UNITED STATES COURT OF APPEALS FOR THE SECOND CIRCUIT
February 26, 1981; Decided May 7, 1980*fn*.
IN RE PHILLIP ALFRED BLAIR, JR., BANKRUPT PHILIP ALFRED BLAIR, JR., PLAINTIFF-APPELLEE,
COMMISSIONER OF ADMINISTRATIVE SERVICES, DEFENDANT-APPELLANT .
Appeal from judgment of the United States District Court for the District of Connecticut, T.F. Gilroy Daly, J., affirming ruling of bankruptcy court that appellee was discharged from his debt to the State of Connecticut. Judgment affirmed.
FEINBERG, VAN GRAFEILAND and KEARSE, Circuit Judges .
The Commissioner of Administrative Services appeals from an order of the United States District Court for the District of Connecticut, T.F. Gilroy Daly, J., affirming a ruling of bankruptcy judge Robert E. Trevethan that Philip Alfred Blair was discharged from a $12,716.64 debt that he owed to the State of Connecticut. The only issue raised on appeal is whether the bankruptcy judge erred in ruling that Section 328 of Title III of the Bankruptcy Reform Act of 1978 (BRA), Pub. L. No. 95-598, 92 Stat. 2549, was applicable to the instant proceeding. We hold that this ruling was correct, substantially for the reasons set forth in the opinion of bankruptcy judge Trevethan, dated August 27, 1979.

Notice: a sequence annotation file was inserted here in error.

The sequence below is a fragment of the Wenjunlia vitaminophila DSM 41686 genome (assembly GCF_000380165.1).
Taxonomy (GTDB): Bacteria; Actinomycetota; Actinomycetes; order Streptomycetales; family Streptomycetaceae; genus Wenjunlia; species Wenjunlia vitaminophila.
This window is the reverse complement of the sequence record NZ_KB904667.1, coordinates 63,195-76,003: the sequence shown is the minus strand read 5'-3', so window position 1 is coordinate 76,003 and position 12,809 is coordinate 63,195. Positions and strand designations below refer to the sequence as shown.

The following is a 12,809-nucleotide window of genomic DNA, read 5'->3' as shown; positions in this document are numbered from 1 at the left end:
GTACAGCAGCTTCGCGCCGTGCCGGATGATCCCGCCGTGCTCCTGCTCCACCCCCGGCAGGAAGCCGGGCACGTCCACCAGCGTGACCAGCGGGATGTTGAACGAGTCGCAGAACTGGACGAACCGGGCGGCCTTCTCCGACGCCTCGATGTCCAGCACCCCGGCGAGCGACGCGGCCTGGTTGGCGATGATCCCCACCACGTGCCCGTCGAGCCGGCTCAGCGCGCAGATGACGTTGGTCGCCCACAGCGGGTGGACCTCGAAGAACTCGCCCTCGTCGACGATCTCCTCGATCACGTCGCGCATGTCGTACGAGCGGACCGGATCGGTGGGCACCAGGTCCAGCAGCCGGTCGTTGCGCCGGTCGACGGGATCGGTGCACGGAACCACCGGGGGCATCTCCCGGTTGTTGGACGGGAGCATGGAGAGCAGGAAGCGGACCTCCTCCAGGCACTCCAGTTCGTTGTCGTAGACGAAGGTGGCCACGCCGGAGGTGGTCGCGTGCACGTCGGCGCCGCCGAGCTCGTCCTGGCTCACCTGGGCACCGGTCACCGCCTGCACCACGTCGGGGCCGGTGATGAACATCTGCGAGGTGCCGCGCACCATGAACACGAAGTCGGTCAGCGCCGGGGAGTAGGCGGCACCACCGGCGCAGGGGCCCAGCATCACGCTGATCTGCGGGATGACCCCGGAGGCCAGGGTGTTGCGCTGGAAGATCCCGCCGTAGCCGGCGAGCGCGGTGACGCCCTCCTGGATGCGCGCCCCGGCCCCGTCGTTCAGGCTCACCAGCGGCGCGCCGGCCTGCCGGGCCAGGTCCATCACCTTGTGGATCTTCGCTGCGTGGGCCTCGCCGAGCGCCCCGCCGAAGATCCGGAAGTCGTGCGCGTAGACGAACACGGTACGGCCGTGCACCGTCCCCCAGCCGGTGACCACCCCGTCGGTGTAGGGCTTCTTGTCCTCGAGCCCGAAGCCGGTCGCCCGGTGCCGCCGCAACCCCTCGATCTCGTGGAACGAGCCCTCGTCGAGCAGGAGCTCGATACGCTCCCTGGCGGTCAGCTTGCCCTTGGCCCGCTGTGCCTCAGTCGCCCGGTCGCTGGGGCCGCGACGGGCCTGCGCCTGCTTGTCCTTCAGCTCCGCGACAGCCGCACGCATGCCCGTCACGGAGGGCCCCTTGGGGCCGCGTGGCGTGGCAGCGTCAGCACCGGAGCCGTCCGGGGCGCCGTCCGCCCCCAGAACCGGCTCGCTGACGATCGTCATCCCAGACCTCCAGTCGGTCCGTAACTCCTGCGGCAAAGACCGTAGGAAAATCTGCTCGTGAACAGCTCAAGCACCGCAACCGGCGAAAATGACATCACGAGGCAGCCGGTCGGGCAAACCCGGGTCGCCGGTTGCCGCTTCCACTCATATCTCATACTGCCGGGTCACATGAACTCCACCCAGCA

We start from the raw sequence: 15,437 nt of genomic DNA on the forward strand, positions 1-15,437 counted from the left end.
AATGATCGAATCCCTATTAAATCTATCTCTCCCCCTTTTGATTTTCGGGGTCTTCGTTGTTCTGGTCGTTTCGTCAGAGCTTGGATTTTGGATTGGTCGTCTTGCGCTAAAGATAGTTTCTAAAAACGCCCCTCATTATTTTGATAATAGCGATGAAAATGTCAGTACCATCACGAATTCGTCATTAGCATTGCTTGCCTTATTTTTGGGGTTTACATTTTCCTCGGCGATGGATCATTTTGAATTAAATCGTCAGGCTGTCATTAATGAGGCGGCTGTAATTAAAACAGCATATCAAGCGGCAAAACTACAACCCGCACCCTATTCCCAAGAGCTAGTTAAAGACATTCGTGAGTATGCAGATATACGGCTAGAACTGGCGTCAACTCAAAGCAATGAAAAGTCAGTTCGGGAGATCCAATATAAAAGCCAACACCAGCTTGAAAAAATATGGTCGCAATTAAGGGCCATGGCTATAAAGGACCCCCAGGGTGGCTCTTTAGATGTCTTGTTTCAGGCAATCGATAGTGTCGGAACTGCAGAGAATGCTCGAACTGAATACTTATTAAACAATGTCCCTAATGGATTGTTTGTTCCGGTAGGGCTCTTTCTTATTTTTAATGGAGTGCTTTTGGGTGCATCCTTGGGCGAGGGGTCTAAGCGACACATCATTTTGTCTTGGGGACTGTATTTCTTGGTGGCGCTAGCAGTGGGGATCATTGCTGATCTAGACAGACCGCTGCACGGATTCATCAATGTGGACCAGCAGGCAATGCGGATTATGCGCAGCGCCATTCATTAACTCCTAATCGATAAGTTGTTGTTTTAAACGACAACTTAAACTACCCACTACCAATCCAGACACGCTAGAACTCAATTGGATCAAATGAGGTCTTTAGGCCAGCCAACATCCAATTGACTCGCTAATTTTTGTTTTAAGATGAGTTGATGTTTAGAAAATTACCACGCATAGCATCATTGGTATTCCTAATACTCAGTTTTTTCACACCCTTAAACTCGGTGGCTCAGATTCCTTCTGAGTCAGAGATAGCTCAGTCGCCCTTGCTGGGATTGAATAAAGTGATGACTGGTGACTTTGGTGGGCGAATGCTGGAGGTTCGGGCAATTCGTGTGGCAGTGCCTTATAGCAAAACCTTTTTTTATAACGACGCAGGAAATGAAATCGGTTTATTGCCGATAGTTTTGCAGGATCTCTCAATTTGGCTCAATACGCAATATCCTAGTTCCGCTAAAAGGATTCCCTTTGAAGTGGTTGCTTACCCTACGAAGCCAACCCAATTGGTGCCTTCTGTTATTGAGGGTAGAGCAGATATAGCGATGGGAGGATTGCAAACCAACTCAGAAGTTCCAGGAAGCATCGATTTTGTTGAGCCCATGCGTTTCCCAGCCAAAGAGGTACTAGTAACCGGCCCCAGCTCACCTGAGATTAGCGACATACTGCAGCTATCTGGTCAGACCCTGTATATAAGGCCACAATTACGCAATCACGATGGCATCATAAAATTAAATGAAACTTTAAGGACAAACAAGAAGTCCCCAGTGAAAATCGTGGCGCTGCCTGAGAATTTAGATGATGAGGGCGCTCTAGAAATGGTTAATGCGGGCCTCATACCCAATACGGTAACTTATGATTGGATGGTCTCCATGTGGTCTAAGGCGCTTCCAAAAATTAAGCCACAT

Section 328 of Title III of the BRA repealed § 456(b) of the Social Security Act, 42 U.S.C. § 656(b), which provided that a child support obligation assigned to a state under 42 U.S.C. § 602(a)(26) is not dischargeable in bankruptcy. Section 328 became effective on November 6, 1978, see § 402(d) of Title IV of the BRA, and it was therefore the applicable law here, since it was in effect at the time the dischargeability of the debt was determined. See, e.g., In re Carter, 32 F.2d 186, 188 (2d Cir. 1929). We agree with the bankruptcy judge that by enacting § 328 Congress intended to make a child support obligation assigned to a state immediately dischargeable and we therefore affirm the judgment of the district court.
Under the circumstances, there is no need to discuss appellant's other arguments, including his claim that such debts were non-dischargeable prior to the enactment of § 456(b) of the Social Security Act. Compare, e.g., Williams v. Dept. of Social and Health Services, 529 F.2d 1264 (9th Cir. 1976) with In re Kiluk, CCH Bankruptcy Law Rep. P65,681 (D. Conn. 1975).